Mortgage brokers have fewer lenders to work with
Mortgage brokers have always cultivated the image that they work for their customers.
But they don't. They work for the lenders that provide the loans they sell.
A broker's ability to provide you with a good loan has always depended on two things:
- A willingness to guide borrowers toward the best possible loan, not the loan that pays the highest commission.
- The number of lenders they had to choose from.
At one point, lots of banks and mortgage companies had "wholesale lending" operations that sold mortgages through brokers because it was cheaper than opening new branches and hiring more loan officers .
Brokers also proved themselves to be quite willing to push buyers into costly and dangerous loans -- particularly subprime loans -- because they paid higher fees than less profitable mortgages.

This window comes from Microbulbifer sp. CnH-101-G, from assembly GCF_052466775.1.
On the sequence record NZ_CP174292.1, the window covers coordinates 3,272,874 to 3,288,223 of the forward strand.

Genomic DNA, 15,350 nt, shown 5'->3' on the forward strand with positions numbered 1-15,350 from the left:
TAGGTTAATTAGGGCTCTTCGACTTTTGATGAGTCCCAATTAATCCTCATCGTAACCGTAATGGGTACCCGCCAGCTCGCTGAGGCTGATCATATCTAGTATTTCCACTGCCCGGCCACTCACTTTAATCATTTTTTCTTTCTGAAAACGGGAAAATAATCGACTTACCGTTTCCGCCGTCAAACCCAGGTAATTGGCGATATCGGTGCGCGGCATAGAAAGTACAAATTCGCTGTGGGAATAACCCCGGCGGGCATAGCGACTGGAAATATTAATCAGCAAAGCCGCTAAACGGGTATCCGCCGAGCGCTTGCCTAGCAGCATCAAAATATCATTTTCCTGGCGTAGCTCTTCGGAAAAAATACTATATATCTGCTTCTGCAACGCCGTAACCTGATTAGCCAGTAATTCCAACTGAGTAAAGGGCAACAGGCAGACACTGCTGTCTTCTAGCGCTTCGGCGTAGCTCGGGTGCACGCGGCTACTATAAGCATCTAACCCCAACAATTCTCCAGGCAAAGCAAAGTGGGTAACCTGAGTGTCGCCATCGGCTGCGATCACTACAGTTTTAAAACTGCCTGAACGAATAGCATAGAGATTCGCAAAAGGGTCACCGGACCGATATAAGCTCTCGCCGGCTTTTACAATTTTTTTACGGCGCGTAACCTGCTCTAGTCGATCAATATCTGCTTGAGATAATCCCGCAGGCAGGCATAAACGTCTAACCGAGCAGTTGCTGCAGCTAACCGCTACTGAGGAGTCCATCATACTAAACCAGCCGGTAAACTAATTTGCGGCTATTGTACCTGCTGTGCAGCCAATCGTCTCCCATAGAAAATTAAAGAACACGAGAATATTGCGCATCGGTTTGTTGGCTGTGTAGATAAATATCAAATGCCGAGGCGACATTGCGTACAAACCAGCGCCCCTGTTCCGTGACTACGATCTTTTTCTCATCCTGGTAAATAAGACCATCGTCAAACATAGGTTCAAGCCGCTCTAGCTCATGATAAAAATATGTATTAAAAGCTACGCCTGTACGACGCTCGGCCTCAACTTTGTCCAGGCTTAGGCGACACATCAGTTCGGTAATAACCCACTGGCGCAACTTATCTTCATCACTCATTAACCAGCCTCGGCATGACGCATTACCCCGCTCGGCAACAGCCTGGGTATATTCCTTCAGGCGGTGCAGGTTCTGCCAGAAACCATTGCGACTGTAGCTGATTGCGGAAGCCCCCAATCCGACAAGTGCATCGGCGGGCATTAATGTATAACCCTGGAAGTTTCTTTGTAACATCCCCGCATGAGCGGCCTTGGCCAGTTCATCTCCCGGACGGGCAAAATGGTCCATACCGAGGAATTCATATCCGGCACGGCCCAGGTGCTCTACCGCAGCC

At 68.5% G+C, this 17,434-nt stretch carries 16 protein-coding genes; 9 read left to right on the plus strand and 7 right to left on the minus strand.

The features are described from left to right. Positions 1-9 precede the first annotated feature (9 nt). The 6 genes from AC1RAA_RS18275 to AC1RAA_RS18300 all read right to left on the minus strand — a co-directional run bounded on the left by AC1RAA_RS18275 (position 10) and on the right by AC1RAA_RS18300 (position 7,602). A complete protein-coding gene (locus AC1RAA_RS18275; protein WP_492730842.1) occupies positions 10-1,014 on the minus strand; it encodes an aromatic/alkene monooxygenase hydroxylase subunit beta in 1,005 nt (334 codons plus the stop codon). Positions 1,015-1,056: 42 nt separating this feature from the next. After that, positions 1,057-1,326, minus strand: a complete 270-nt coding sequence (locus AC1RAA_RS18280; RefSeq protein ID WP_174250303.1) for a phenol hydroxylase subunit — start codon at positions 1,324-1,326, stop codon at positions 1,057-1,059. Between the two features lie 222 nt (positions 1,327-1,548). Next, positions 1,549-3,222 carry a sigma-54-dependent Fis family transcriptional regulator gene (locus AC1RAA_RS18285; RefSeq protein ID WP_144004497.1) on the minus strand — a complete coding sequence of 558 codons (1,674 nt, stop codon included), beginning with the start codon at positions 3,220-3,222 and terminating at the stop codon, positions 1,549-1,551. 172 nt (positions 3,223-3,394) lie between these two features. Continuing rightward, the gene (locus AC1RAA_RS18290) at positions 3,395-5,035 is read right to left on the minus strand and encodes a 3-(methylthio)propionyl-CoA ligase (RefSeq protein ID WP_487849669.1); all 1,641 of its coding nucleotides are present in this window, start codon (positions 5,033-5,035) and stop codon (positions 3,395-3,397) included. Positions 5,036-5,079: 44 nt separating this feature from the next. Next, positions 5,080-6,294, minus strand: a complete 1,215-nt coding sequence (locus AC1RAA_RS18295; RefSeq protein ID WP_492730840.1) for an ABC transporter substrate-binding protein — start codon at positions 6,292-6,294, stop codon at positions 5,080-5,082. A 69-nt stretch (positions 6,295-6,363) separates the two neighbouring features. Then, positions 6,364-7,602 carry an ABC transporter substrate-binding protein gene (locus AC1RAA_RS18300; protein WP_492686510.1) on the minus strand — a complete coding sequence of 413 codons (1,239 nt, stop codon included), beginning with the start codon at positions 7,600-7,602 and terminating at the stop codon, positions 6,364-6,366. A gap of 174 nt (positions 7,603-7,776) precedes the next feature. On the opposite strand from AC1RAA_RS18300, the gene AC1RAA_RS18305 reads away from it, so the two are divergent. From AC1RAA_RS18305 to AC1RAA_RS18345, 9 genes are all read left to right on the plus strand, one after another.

Now many of those lenders are out of business and a record number of foreclosures has made the banks and mortgage companies that survived far more concerned about who they're lending to.
They're suddenly worried that brokers are more concerned about earning commissions than carefully vetting potential borrowers -- a trait they once valued -- and refusing to lend through brokers any more.
JPMorgan Chase -- the second-largest U.S. bank by assets -- recently became the latest lender to quit selling mortgages through brokers. That leaves only two national banks, Wells Fargo and Bank of America (though its Countrywide subsidiary), still making wholesale loans.
Fred Arnold, president of the California Association of Mortgage Brokers, told the Los Angeles Times that there are only 30% as many wholesale lenders in California as there were a few years ago.
That's an important fact for consumers looking to buy or refinance a home. With fewer lenders to choose from, it's harder for brokers to insure you'll pay the lowest possible interest rate and fees.
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